Construction hand tools: vibration emissions from alternative inserts

Edwards, David J. and Holt, Gary David (2007) Construction hand tools: vibration emissions from alternative inserts. Building Research and Information – The International Journal of Research, Development and Demonstration., 35 (3). pp. 329-342. ISSN 0961-3218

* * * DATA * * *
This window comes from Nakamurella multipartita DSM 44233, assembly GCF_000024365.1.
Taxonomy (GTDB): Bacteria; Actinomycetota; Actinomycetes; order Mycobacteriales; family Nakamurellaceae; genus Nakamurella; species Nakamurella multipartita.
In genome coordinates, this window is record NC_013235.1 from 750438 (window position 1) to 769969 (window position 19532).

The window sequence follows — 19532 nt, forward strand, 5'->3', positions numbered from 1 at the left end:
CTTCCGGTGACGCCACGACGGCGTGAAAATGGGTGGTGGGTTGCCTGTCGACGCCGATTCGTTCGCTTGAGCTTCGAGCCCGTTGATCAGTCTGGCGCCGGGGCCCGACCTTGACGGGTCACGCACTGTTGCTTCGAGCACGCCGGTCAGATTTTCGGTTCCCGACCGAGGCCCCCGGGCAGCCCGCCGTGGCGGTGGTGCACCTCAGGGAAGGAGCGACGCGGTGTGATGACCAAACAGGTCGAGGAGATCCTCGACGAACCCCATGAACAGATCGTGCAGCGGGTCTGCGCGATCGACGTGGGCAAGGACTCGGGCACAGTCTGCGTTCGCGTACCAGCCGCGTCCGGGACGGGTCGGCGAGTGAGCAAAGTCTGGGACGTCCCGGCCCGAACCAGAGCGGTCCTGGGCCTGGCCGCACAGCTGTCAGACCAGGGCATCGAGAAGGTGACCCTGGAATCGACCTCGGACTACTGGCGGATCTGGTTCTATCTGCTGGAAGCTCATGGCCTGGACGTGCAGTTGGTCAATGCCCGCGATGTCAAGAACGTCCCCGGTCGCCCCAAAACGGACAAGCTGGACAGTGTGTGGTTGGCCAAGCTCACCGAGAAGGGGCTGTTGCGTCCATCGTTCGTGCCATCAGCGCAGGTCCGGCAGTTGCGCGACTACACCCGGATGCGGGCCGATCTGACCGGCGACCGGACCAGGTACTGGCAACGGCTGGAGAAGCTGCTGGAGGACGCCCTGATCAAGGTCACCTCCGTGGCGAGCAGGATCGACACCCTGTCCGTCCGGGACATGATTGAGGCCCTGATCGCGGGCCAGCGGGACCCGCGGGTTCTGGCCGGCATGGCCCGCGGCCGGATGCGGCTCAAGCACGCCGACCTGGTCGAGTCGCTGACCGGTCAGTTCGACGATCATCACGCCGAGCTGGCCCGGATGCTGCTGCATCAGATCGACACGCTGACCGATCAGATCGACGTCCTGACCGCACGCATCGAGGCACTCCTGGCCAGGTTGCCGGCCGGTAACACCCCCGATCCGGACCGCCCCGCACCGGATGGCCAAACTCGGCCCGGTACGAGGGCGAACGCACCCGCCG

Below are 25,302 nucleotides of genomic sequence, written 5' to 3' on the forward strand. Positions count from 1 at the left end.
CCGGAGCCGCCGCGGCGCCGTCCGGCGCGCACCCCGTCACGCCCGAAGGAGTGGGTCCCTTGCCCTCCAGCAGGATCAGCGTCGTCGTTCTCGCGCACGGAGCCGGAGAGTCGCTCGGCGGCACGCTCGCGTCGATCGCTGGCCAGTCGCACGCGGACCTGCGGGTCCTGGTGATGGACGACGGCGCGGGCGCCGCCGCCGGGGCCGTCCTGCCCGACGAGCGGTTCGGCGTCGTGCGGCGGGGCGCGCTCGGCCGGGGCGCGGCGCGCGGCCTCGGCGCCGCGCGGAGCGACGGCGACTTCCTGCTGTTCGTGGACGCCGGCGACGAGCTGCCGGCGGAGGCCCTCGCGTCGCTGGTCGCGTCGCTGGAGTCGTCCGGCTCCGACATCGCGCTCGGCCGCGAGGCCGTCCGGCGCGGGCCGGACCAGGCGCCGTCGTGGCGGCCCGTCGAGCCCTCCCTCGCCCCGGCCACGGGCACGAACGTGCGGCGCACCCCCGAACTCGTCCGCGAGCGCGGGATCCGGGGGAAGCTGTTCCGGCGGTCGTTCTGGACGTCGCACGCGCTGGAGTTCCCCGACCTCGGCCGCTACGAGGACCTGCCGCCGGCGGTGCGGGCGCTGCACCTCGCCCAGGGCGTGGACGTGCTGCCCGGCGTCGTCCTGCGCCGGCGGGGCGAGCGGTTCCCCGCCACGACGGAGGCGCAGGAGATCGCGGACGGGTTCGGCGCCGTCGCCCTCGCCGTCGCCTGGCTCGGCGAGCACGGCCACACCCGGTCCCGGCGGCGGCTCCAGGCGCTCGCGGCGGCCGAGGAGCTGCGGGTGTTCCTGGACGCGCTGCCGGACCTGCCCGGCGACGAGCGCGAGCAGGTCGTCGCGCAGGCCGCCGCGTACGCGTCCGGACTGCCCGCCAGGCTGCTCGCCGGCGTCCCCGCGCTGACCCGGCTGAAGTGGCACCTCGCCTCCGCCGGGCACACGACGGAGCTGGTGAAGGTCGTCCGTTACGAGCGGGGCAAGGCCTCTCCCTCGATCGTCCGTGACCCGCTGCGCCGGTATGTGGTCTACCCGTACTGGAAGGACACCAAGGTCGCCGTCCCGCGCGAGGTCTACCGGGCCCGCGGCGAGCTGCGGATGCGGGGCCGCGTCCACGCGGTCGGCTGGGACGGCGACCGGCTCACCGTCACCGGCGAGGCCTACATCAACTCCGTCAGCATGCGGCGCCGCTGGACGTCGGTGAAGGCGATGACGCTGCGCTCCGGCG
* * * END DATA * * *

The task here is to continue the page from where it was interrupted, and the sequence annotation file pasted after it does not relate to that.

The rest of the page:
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Hand–arm vibration (HAV) is a workplace health hazard, emanating mostly from hand-held mechanical tools, and from which prolonged exposure can cause severe medical conditions. HAV represents a particular risk within construction that relies extensively on these types of tool. Since becoming a legal requirement throughout the European Union for employers to manage vibration risks, construction managers must ( inter alia ) assess workers' vibration exposure. Here two specific problems confront them: a dearth of vibration emission data relating to construction tools; and the ‘irrelevance’ of much data currently available (due to their not being measured under real work conditions). To help address these shortcomings, emission data were measured according to ISO 5349 and analysed in respect of several hammer-action and percussive tools of varying types and weights, while using different sizes of tool inserts. Some additional measurements were also carried out on materials of different hardness. Results show that HAV emissions vary among differing tool insert sizes, albeit ‘regular’ patterns of variance were not found. Larger insert sizes did tend to emit larger vibration emissions; and this coupled with increased operator time exposure (per unit of work done) with such inserts represented a greater HAV risk. These characteristics, combined with observed emission variance among similar tools of different weights and working upon different materials, help provide construction managers with a broader pool of data with which quantitative HAV exposure assessments may be carried out.

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